Every now and then, we hear about an extraordinary and inspirational historical figure, whose life story was hitherto unknown to us, and who completely changes our perception of the past. Ignatius Sancho, an 18th-century composer, writer, and the first Black Briton to vote in a British election, was precisely such a figure. Yet, regrettably, despite Sancho’s historical significance and many accomplishments, he is largely unknown today.
Fortunately, British actor Paterson Joseph has set out to rectify this by penning, directing and starring in a play devoted to Sancho’s fascinating life.
Born into slavery, Ignatius was orphaned at the age of two, and sent to work as a servant in England. There, his exceptional intellect drew the attention of the 2nd Duke of Montagu, who lent him books and encouraged him to study. Although Sancho joined the Montagu household as a butler, he quickly outgrew the boundaries of his occupation, rising to become a famed composer, who was readily welcomed in London art circles. In 1768, portraitist Thomas Gainsborough, renowned for his depictions of noble folk and royalty, immortalized Sancho’s charismatic presence in a painting, thus cementing the Afro Briton’s reputation of a trailblazing luminary.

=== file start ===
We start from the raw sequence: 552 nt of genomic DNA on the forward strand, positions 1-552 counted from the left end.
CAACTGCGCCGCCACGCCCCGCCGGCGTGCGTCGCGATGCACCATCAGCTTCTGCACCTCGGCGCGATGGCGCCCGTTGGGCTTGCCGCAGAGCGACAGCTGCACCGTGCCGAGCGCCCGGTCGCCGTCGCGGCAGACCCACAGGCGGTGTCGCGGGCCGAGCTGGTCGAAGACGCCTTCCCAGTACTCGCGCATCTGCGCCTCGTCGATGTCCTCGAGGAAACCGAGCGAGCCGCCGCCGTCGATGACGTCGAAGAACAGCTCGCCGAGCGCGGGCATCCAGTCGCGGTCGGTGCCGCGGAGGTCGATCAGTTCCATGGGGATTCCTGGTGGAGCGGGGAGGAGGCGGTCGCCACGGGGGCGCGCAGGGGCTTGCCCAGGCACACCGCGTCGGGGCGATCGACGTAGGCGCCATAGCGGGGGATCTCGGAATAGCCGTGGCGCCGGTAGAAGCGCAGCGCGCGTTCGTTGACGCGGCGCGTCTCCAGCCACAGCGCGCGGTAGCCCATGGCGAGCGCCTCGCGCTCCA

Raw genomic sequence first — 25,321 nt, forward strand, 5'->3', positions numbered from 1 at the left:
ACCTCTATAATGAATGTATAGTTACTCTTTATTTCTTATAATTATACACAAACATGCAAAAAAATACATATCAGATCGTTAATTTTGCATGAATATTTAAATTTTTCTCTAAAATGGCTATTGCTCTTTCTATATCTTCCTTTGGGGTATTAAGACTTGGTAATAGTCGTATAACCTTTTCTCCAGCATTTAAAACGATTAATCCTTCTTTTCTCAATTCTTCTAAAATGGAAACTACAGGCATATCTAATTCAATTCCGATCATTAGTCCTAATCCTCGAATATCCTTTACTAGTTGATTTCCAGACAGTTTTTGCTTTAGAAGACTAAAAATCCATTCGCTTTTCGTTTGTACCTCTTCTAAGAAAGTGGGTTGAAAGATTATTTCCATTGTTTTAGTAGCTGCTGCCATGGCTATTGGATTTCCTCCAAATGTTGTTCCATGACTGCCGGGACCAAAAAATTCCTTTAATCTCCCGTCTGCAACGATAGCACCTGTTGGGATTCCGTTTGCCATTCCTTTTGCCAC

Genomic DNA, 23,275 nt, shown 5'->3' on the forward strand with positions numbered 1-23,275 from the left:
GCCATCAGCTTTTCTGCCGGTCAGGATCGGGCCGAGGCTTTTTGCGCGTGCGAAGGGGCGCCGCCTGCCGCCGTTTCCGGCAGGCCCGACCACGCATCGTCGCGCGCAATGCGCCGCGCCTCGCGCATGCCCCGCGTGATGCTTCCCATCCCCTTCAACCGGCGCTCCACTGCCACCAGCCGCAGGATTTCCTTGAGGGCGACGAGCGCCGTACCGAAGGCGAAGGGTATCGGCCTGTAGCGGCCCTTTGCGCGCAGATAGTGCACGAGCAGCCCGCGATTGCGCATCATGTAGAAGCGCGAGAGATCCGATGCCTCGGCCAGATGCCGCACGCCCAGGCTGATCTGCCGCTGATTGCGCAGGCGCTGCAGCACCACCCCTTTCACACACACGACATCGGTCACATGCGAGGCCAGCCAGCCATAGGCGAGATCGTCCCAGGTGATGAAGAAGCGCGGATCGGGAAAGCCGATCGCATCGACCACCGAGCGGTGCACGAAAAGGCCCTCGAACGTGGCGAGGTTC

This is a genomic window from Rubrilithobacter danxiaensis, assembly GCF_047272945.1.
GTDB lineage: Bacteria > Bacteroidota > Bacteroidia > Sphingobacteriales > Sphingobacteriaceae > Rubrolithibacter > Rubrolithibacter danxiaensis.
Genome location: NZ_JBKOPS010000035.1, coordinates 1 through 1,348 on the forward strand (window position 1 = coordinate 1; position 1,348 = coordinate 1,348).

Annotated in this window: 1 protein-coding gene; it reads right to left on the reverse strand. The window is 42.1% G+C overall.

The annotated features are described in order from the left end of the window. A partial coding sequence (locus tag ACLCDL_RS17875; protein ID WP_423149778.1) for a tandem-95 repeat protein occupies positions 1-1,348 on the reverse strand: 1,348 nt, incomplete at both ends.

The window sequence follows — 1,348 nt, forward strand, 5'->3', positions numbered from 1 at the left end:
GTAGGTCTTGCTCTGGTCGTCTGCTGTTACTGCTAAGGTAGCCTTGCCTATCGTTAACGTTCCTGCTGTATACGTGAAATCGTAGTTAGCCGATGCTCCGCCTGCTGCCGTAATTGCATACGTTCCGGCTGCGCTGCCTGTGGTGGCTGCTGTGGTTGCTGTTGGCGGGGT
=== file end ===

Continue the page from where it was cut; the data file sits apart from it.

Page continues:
Yet Joseph’s play is not a simple retelling of Sancho’s life. Rather, it is an exploration and a celebration of Black British identity, which has been a part of British history for centuries, despite many history books’ silence on the matter. Joseph explains:
In the late Seventies my generation of young black peers grew up with the notion that we were the first manifestation of black British youth that had ever been seen on these islands. The majority of our parents, most of whom had arrived in the UK from Africa and the Caribbean islands in the Fifties and Sixties, knew no different it seemed. We were to a great extent a people without a British history.
Ignatius Sancho’s story cames as a poignant reminder that Black Britons have been persevering and making their mark on society for over two and a half centuries:
He struck me as a true British model of survival without overt heroism, and indefatigability without bitterness. A true Afro-Brit some two hundred and twenty years before The Empire Windrush set sail for Britain.
The play Sancho: An Act of Remembrance completed its US tour to great critical acclaim last month, and will open at London’s Wilton’s Music Hall on 4th June, with performances until 17th June.
For more information, visit the play’s official website.